[acn-l] ~~>FISHLINK SUBLEGALS 10/20/00 (Part 2 of 2)<~~ (fwd)

PETER.UNMACK at asu.edu
Wed, 25 Oct 2000 09:14:41 -0700 (MST)

From: FISH1IFR at aol.com
Date: Tue, 24 Oct 2000 14:00:20 EDT
Subject: ~~>FISHLINK SUBLEGALS 10/20/00 (Part 2 of 2)<~~
To: AFS at wyoming.com, ACN-L at pinetree.org, crab-l at ios.bc.ca,
fishhabitat at mail.orst.edu, salmon at riverdale.k12.or.us

<<>><<>><<>><<>><<>><<>><<>><<>><<>><<>><<>><<>>><<
~~>FISHLINK SUBLEGALS 10/20/00 (Part 2 of 2)<~~
<<>><<>><<>><<>><<>><<>><<>><<>><<>><<>><<>><<>>><<
A WEEKLY QUOTA OF FISHERY SHORTS CAUGHT AND
LANDED BY THE INSTITUTE FOR FISHERIES RESOURCES
AND THE PACIFIC COAST FEDERATION OF FISHERMEN'S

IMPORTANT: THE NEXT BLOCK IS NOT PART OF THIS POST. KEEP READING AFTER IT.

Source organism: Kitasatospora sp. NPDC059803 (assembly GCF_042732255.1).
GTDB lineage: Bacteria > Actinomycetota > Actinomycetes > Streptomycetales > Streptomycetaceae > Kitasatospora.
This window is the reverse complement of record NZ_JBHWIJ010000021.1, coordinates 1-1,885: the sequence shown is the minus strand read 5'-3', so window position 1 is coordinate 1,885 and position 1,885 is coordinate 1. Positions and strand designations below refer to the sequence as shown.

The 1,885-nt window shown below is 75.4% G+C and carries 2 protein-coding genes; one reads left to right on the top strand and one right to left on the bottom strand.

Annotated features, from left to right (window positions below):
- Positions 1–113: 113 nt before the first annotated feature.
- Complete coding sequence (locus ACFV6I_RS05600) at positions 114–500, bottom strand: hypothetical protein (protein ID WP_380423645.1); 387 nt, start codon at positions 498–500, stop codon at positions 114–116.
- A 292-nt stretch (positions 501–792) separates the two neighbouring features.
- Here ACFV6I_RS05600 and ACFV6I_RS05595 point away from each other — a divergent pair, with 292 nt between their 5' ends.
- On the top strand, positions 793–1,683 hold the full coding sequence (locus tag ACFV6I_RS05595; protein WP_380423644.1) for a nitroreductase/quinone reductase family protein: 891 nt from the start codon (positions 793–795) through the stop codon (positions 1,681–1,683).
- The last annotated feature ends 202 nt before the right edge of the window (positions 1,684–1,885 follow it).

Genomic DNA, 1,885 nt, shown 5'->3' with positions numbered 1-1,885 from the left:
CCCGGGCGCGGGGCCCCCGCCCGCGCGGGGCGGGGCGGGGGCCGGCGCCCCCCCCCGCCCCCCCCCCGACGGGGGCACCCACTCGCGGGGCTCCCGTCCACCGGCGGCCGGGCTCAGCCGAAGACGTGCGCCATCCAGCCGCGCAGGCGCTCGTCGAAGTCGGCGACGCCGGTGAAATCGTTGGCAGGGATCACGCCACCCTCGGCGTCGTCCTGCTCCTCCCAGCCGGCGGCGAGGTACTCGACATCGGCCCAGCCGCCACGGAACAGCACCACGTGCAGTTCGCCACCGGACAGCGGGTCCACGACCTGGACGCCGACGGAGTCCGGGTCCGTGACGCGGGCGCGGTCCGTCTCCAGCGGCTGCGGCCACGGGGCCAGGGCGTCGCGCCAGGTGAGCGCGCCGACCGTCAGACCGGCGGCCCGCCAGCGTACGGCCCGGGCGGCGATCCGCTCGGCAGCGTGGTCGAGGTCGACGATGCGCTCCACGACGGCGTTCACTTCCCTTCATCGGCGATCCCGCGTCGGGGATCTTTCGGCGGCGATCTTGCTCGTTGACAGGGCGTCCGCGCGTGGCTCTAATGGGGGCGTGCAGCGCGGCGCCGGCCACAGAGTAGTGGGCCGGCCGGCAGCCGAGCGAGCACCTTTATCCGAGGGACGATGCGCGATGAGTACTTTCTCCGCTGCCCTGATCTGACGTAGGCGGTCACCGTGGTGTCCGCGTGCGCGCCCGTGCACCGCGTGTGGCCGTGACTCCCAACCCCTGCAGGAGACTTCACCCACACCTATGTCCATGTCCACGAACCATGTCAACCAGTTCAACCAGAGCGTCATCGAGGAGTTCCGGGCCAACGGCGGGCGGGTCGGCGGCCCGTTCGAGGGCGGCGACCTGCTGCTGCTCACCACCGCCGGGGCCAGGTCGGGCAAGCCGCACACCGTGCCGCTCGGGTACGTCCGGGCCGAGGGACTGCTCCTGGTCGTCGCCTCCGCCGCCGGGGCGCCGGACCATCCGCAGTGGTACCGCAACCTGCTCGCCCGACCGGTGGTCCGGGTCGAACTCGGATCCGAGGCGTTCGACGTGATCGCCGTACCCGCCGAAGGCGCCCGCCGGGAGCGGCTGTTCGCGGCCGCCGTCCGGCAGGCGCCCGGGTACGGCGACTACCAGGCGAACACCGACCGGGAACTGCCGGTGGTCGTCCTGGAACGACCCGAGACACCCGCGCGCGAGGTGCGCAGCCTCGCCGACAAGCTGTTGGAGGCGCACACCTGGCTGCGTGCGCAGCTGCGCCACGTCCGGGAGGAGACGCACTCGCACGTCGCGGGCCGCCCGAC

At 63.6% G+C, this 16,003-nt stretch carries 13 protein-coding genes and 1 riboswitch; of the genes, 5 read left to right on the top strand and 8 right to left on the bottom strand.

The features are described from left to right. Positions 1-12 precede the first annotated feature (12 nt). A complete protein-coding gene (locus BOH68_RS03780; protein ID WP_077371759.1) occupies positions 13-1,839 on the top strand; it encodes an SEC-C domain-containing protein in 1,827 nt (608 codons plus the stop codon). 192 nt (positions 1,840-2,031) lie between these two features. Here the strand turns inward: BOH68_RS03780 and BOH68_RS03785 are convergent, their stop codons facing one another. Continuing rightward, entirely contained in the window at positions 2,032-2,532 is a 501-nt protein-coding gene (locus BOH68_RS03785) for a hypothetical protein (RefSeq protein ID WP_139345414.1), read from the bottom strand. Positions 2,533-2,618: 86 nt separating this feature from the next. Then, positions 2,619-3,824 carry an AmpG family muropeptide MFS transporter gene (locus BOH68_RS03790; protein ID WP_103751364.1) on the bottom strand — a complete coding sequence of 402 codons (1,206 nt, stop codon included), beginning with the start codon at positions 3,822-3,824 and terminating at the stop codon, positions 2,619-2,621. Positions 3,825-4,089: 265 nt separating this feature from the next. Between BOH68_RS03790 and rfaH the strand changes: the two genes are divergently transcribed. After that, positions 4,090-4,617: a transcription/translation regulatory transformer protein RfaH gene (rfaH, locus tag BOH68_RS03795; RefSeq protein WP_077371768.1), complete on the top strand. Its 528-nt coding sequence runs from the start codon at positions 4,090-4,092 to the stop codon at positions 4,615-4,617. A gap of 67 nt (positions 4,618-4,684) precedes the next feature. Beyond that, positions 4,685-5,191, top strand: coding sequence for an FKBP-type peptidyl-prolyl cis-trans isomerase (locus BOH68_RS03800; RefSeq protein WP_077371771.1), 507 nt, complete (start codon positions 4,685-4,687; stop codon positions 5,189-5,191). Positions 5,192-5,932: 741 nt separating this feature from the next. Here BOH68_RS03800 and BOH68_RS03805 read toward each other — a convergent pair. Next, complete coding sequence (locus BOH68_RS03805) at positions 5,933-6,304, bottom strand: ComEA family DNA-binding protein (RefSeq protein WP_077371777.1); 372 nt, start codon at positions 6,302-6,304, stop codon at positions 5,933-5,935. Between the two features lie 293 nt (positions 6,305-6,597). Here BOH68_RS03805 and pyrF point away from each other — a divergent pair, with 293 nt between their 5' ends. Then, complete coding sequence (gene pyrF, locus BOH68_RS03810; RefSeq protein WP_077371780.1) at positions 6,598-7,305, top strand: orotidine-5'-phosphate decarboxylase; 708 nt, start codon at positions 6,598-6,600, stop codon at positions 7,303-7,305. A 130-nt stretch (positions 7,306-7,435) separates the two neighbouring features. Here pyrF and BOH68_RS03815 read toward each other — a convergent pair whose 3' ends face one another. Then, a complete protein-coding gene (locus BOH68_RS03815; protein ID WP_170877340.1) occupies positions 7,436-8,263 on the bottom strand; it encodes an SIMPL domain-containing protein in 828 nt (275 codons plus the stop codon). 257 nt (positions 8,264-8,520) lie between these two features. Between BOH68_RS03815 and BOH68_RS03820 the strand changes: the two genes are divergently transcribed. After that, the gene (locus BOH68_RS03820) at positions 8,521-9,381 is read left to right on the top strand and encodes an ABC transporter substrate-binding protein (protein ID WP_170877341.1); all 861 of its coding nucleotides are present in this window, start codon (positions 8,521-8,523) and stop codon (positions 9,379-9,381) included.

ASSOCIATIONS

VOL 2, NO. 16 20 October 2000
<<>><<>><<>><<>><<>><<>><<>><<>><<>><<>><<>><<>>><<
CONTINUED FROM PART 1

2:16/16. U.S.-CANADIAN DAM PROJECT THREATENS
BELIZE TROPICAL FOREST: A Canadian development company,
Fortis Incorporated and the U.S. utility, Duke Energy International, are
planning a massive hydroelectric project that would "obliterate" one of
Central America's most important "undisturbed tropical floodplain
habitats," the Macal River in Belize. The area is part of the "government
protected" Chiqui Forest Reserve and contains "unmatched" biodiversity
including a rare subspecies of scarlet macaw, jaguars,
ocelots, river otters, spider monkeys and Morelet's crocodile, many of
which have already been extirpated from former habitat by logging and
development. Tropical forests provide critical habitat and nutrients for
freshwater and coastal marine fishes. For more information, go to:
www.nrdc.org/wildlife/habitat/belize.asp

2:16/17. ICELANDIC CONDEMNATION OF ITQs: In the